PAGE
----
Clifford L Freeman, Christopher S Evans, Tyler W Barrett
Managing sedation in the ventilated emergency department (ED) patient is increasingly important as critical care unit admissions from EDs increase and hospital crowding results in intubated patients boarding for longer periods. The objectives of this review are 3-fold; (1) describe the historical perspective of how sedation of the ventilated patient has changed, (2) summarize the most commonly used sedation and analgesic agents, and (3) provide a practical approach to sedation and analgesia in mechanically ventilated ED patients...
June 2020: Journal of the American College of Emergency Physicians open
Barb Nickel
TOPIC: This article presents an overview of the burden of peripheral intravenous catheter infections and current evidence-based recommendations for prevention. CLINICAL RELEVANCE: Peripheral intravenous catheters are ubiquitous in most health care settings, fostering an acceptance of the peripheral intravenous catheter as benign and inevitable. This device, however, is far from benign, with reported failure rates as high as 90% from complications such as infection and phlebitis...
October 1, 2020: Critical Care Nurse
Jaimee Warren, Blake Cooper, Anton Jermakoff, Jonathan C Knott
This was a double-blind, randomized clinical trial comparing three different solutions for the treatment of adults with epigastric pain or dyspepsia presenting to the emergency department (ED). It was conducted in the Royal Melbourne Hospital, a tertiary, adult-only, inner-city center in Melbourne with 75,000 annual ED visits. Data were collected over three months, from June to August 2019, between 0800 and 2300, seven days a week.
June 29, 2020: Academic Emergency Medicine: Official Journal of the Society for Academic Emergency Medicine
Joan Somes
No abstract text is available yet for this article.
July 2020: Journal of Emergency Nursing: JEN: Official Publication of the Emergency Department Nurses Association
Wiphawadee Potisopha, Karen M Vuckovic, Holli A DeVon, Chang G Park, Patricia E Hershberger
BACKGROUND: In 2009, the window from symptom onset to administration of tissue plasminogen activator for acute ischemic stroke was extended from 3 to 4.5 hours. Yet no systematic review has addressed prehospital delay by sex for stroke symptoms since this change. PURPOSE: We aimed to (1) compare prehospital delay times-the time from symptom onset to hospital arrival-between women and men with acute stroke or transient ischemic attack and (2) summarize factors influencing prehospital delay by sex...
November 2020: Journal of Cardiovascular Nursing
Stephanie Meyer
No abstract text is available yet for this article.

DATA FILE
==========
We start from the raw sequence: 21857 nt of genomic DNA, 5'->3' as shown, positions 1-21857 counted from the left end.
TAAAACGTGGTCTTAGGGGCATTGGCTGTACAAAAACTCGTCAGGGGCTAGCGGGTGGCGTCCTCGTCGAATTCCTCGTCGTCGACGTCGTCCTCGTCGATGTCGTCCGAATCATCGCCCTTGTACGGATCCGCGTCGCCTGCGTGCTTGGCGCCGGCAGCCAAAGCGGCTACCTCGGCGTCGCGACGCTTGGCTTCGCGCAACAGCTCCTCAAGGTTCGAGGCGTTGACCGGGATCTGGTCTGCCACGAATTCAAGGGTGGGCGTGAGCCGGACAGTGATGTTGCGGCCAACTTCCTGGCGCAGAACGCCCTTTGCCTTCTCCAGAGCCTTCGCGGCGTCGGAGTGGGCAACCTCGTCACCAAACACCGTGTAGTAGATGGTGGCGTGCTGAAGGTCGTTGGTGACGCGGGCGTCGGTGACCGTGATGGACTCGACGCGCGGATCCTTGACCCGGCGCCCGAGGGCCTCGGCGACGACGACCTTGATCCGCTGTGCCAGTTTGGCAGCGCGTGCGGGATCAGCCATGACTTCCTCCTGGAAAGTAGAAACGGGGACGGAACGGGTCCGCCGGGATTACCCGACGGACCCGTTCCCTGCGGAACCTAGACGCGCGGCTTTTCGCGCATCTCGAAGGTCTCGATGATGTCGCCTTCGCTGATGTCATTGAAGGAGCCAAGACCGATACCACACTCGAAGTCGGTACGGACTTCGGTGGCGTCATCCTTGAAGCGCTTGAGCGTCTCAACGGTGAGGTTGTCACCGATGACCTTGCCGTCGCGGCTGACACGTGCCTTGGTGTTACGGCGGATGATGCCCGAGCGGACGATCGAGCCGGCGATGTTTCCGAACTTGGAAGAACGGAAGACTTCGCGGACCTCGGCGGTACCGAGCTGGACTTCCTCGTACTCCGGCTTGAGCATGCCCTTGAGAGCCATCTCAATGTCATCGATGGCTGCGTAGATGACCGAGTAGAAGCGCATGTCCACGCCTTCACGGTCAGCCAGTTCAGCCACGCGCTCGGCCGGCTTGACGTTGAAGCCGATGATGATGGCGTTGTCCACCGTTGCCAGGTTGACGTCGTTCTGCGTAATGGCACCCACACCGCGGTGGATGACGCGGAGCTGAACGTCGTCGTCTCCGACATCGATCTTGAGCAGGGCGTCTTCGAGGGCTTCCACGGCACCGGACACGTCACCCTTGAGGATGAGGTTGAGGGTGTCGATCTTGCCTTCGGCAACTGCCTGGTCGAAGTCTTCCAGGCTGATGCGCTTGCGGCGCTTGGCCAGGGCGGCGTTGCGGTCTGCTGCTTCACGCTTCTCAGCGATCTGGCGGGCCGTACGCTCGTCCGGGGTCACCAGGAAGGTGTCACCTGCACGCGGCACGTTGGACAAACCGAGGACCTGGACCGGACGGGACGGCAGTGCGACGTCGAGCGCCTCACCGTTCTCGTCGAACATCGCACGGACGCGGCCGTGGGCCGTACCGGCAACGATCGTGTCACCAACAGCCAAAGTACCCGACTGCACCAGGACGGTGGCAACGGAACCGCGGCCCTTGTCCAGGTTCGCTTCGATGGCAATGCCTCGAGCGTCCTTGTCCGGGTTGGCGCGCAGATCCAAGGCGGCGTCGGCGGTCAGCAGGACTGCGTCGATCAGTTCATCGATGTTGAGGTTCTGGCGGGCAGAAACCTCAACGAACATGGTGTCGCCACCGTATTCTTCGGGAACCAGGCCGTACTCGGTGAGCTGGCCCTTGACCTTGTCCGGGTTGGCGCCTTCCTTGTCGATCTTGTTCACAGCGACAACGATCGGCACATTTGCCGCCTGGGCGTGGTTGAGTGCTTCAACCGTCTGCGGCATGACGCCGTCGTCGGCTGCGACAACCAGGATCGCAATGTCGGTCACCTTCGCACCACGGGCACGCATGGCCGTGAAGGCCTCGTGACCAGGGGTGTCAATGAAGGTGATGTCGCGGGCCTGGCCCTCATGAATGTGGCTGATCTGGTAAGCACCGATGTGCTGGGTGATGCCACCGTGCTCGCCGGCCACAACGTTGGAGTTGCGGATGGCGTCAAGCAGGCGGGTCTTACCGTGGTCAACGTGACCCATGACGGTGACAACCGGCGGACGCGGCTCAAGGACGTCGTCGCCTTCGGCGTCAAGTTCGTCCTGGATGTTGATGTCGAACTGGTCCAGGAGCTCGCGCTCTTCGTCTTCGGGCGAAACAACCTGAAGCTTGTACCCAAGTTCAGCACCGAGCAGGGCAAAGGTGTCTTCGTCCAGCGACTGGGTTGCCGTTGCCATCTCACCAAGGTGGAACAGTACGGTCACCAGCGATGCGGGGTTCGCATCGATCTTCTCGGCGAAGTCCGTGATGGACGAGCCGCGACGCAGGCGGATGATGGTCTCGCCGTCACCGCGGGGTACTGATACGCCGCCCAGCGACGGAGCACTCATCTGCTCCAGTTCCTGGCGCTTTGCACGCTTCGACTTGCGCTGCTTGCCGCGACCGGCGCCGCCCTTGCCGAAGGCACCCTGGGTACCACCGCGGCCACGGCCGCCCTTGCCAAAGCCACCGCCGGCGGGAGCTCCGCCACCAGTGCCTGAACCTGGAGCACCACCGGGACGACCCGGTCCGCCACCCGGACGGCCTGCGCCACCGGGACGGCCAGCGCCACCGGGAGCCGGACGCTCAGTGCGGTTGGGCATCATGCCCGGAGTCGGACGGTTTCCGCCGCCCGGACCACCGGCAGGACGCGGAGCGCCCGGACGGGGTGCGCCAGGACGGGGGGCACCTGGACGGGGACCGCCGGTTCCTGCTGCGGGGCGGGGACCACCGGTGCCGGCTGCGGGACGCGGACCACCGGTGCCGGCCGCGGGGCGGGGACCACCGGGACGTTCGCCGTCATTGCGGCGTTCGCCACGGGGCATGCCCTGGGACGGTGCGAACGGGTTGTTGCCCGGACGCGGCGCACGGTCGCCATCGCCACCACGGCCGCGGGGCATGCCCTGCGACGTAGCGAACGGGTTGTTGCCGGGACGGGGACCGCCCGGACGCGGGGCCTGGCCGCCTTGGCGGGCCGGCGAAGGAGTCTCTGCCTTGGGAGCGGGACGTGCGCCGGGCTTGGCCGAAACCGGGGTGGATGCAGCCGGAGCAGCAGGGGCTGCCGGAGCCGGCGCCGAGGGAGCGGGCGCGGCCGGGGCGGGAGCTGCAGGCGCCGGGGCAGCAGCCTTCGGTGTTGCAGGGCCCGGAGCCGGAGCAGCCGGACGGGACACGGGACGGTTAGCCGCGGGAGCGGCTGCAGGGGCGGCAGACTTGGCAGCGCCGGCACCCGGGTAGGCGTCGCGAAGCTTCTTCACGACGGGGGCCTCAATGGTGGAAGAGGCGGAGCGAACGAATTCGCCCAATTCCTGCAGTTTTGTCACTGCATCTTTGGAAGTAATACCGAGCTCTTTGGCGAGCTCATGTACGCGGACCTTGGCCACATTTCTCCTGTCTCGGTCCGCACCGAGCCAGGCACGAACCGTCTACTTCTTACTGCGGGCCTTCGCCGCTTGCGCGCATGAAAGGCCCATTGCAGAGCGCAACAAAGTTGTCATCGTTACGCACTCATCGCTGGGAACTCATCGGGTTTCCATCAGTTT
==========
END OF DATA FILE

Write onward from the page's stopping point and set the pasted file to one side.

June 1, 2020: Critical Care Nurse
K P Abhilash, H Acharya, J Dua, S Kumar, B Selvaraj, G Priya
Background: Although oxygen is one of the oldest drugs available, it is still one of the most inappropriately administered drugs leading to over utilization of this very expensive resource. Materials and Methods: This prospective observational study was done in a large emergency department (ED) in India. The pattern of oxygen usage was studied before and after the strict implementation of an oxygen treatment algorithm. The algorithm was taught to all doctors and nurses and its implementation was monitored regularly...
June 24, 2020: Journal of Postgraduate Medicine
Diwas Gnyawali, Manish Man Pradhan, Prem Raj Sigdel, Purushottam Parajuli, Sampanna Chudal, Sujeet Poudyal, Suman Chapagain, Bhoj Raj Luitel, Pawan Raj Chalise, Uttam Sharma, Prem Raj Gyawali
Introduction: Urolithiasis is one of the common disorder with which about 1/5th is found in the ureter, of which 2/3rd is seen in the lower ureter. Medical expulsive therapy is one of the routine modalities of treatment which uses various drugs acting on the ureter smooth muscle by different mechanism. We aim to compare the efficacy of combination vs. single drug. Methods: This randomized controlled trial was done in 176 consecutive patients over a period of six months (March 2019 to August 2019) in Department of Urology and Kidney Transplant Surgery, Tribhuvan University Teaching...
2020: Advances in Urology
Bruno Levy, Thomas Klein, Antoine Kimmoun
PURPOSE OF REVIEW: Data and interventional trials on vasopressor use during cardiogenic shock are scarce. Their use is limited by their side-effects and the lack of solid evidence regarding their effectiveness in improving outcomes. In the present article, we review the current use of vasopressor therapy during cardiogenic shock. RECENT FINDINGS: Two recent Cochrane analyses concluded that there was insufficient evidence to prove that any one vasopressor was superior to others in terms of mortality...
June 1, 2020: Current Opinion in Critical Care
Eftihia Polyzogopoulou, Angelos Arfaras-Melainis, Vasiliki Bistola, John Parissis
PURPOSE OF REVIEW: Cardiogenic shock is a multifactorial and diverse entity in which inotropes are the cornerstone therapy. Although published clinical trials have focused on pharmacologic treatment of cardiogenic shock, there is lack of an established and widely accepted decision-making algorithm on the use of inotropic agents in cardiogenic shock. RECENT FINDINGS: The current review incorporates cardiogenic shock pathophysiology, inotropes and vasopressors pharmacodynamics...
June 2, 2020: Current Opinion in Critical Care
Marc Pineton de Chambrun, Nicolas Bréchot, Alain Combes